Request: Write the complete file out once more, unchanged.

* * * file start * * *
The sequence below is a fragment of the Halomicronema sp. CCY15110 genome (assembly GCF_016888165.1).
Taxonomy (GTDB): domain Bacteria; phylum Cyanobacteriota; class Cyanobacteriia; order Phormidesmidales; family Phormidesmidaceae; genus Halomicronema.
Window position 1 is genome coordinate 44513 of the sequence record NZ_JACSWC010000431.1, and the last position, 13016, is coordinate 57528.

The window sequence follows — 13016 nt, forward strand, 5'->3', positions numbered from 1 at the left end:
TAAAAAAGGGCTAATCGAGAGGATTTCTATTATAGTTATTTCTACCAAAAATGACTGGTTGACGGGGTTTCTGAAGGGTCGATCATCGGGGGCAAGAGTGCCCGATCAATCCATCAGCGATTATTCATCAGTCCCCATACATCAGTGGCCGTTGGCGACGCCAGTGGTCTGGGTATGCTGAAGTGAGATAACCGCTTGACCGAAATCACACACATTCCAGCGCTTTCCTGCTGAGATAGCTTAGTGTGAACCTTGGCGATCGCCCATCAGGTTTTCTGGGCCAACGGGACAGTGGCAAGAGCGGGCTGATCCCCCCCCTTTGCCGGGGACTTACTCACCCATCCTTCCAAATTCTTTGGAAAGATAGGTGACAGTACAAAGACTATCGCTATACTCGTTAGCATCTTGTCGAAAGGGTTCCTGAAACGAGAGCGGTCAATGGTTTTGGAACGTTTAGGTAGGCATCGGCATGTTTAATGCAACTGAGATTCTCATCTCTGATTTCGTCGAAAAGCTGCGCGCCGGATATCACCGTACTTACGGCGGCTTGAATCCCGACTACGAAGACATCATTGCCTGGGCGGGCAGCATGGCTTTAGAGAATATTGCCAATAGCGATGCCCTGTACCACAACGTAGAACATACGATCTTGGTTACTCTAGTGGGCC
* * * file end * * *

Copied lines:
The sequence below is a fragment of the Halomicronema sp. CCY15110 genome (assembly GCF_016888165.1).
Taxonomy (GTDB): domain Bacteria; phylum Cyanobacteriota; class Cyanobacteriia; order Phormidesmidales; family Phormidesmidaceae; genus Halomicronema.
Window position 1 is genome coordinate 44513 of the sequence record NZ_JACSWC010000431.1, and the last position, 13016, is coordinate 57528.

The window sequence follows — 13016 nt, forward strand, 5'->3', positions numbered from 1 at the left end:
TAAAAAAGGGCTAATCGAGAGGATTTCTATTATAGTTATTTCTACCAAAAATGACTGGTTGACGGGGTTTCTGAAGGGTCGATCATCGGGGGCAAGAGTGCCCGATCAATCCATCAGCGATTATTCATCAGTCCCCATACATCAGTGGCCGTTGGCGACGCCAGTGGTCTGGGTATGCTGAAGTGAGATAACCGCTTGACCGAAATCACACACATTCCAGCGCTTTCCTGCTGAGATAGCTTAGTGTGAACCTTGGCGATCGCCCATCAGGTTTTCTGGGCCAACGGGACAGTGGCAAGAGCGGGCTGATCCCCCCCCTTTGCCGGGGACTTACTCACCCATCCTTCCAAATTCTTTGGAAAGATAGGTGACAGTACAAAGACTATCGCTATACTCGTTAGCATCTTGTCGAAAGGGTTCCTGAAACGAGAGCGGTCAATGGTTTTGGAACGTTTAGGTAGGCATCGGCATGTTTAATGCAACTGAGATTCTCATCTCTGATTTCGTCGAAAAGCTGCGCGCCGGATATCACCGTACTTACGGCGGCTTGAATCCCGACTACGAAGACATCATTGCCTGGGCGGGCAGCATGGCTTTAGAGAATATTGCCAATAGCGATGCCCTGTACCACAACGTAGAACATACGATCTTGGTTACTCTAGTGGGCC